82 – Second Trail Before Pilate

When: 8:30 am, Friday, April 7, 30 AD
Where: Antonia Fortress, Jerusalem, Judea
Scripture:
Mark, Matthew, Luke, John,

Notes:
Other, Thoughts,

Listen to audio

Antipas had returned Jesus to Pilate. ‘Thank you for allowing me to question Jesus’, noted Antipas, ‘but I do not believe that Jesus has any political ambitions’. At the Fortress of Antonia [model], Pilate met again with the religious leaders and a small crowd of people, the majority of which were supporters of the leaders and had been gathered by them.

Pilate had given the matter some thought. One question kept coming to mind. ‘Why are the religious leaders so afraid of Jesus?’ Then Pilate devised a test. Do they fear Jesus more than they fear the Romans?

Pilate would give the leaders a choice. Pilate would set one prisoner free. Would they choose Barabbas, a known terrorist [or freedom fighter], and thereby antagonize Rome and betray their own God? Or would they choose Jesus of Nazareth, a religious teacher, and have peace with Rome and show loyalty to their God?

Pilate took Jesus and Barabbas out to face the leaders and the crowd, and said to them, ‘Jesus offers you peace. Barabbas offers you war. Which shall I set free?’

To the religious leaders the choice was simple: Jesus must die! Barabbas could never win the hearts of the people and lead the nation against Rome. Jesus could win many, but must ultimately fail. And all the power of Rome would fall upon Israel and they would lose their religious freedoms. Jesus was the greater threat. The leaders had NO choice left. They stirred up the crowd to demand that Barabbas be freed [then they could blame the choice on “the people”].

The choice had been made. Now Pilate needed to decide what to do with Jesus. ‘What threat did the religious leaders perceive, such that they were willing to betray one of their own and antagonize the Romans?’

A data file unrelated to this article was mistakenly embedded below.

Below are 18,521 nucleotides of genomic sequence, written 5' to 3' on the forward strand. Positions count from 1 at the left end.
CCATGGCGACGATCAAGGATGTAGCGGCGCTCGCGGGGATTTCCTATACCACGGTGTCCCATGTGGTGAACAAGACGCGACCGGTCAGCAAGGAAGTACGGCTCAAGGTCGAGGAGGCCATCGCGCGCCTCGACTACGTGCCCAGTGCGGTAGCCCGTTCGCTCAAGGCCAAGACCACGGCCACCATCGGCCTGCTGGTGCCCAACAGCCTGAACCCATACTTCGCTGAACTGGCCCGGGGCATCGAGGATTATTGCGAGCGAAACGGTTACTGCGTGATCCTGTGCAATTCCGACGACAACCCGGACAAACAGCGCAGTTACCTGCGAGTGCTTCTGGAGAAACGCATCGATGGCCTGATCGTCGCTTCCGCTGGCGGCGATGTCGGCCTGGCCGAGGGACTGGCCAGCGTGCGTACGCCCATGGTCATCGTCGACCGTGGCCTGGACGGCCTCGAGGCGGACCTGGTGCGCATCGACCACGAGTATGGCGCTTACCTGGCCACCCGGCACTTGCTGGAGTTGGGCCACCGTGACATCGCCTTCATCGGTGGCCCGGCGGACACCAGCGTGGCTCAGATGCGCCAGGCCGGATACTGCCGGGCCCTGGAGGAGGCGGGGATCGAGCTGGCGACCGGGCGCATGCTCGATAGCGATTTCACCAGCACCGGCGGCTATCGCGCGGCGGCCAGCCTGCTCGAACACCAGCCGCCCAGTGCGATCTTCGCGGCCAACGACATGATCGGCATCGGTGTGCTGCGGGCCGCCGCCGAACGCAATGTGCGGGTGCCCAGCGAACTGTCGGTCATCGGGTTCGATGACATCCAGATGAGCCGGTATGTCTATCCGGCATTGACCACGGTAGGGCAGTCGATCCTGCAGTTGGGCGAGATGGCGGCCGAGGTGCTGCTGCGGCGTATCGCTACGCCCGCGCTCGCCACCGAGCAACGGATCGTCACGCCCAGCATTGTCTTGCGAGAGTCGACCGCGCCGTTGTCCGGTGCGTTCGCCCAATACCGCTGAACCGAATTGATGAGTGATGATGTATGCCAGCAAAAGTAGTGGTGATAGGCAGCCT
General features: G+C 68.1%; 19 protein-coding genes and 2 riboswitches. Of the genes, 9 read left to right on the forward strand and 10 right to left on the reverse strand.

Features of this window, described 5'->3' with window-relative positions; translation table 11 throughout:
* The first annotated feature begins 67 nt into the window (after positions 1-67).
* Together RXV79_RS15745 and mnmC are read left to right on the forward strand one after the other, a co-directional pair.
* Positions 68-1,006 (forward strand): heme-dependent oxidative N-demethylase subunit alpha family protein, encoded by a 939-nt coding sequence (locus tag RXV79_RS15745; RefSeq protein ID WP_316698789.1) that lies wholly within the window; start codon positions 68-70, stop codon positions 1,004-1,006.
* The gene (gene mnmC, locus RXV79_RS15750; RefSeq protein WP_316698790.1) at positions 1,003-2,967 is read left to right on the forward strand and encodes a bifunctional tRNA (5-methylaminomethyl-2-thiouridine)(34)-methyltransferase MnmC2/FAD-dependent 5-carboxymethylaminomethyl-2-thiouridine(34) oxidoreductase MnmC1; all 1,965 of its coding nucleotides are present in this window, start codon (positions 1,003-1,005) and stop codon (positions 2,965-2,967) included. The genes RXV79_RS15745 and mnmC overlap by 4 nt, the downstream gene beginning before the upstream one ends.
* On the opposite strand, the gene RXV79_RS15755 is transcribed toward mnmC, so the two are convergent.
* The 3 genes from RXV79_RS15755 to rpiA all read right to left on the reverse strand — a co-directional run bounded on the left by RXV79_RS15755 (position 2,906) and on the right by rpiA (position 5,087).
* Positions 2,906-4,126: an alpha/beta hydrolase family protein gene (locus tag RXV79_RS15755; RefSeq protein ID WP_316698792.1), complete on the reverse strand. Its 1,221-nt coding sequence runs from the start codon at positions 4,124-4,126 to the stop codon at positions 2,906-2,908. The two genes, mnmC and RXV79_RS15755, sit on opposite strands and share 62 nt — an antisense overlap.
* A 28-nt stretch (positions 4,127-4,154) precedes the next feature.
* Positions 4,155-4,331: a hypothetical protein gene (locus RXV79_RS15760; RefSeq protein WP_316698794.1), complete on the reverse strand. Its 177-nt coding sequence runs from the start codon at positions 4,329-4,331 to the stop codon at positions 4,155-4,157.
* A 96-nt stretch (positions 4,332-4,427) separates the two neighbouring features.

So Pilate brought Jesus back inside and questioned him some more. Pilate wanted to set Jesus free in order to antagonize the religious leaders that had already damaged their credibility with their own people. If only Jesus would provide Pilate with some excuse. It was at this time that Pilate received a message from his wife. She had a dream that Jesus was innocent and that Pilate needed to get out of the situation.

But Pilate was just a tool and Jesus had no intention of letting Pilate stand in the way of the choice that the religious leaders had made. Just as it was necessary that someone hand Jesus over to the religious leaders in order to force their decision, so it was necessary that someone carry out the death sentence.

Pilate brought Jesus before the leaders and those that they had gathered. But this time he was going to push the religious leaders. ‘I find no crime against Rome that warrants death’, Pilate said.

But the religious leaders were ready with their final argument. ‘He says that he is a king’, they argued. ‘What would Caesar do to you if you allowed a rival of Caesar’s to live?’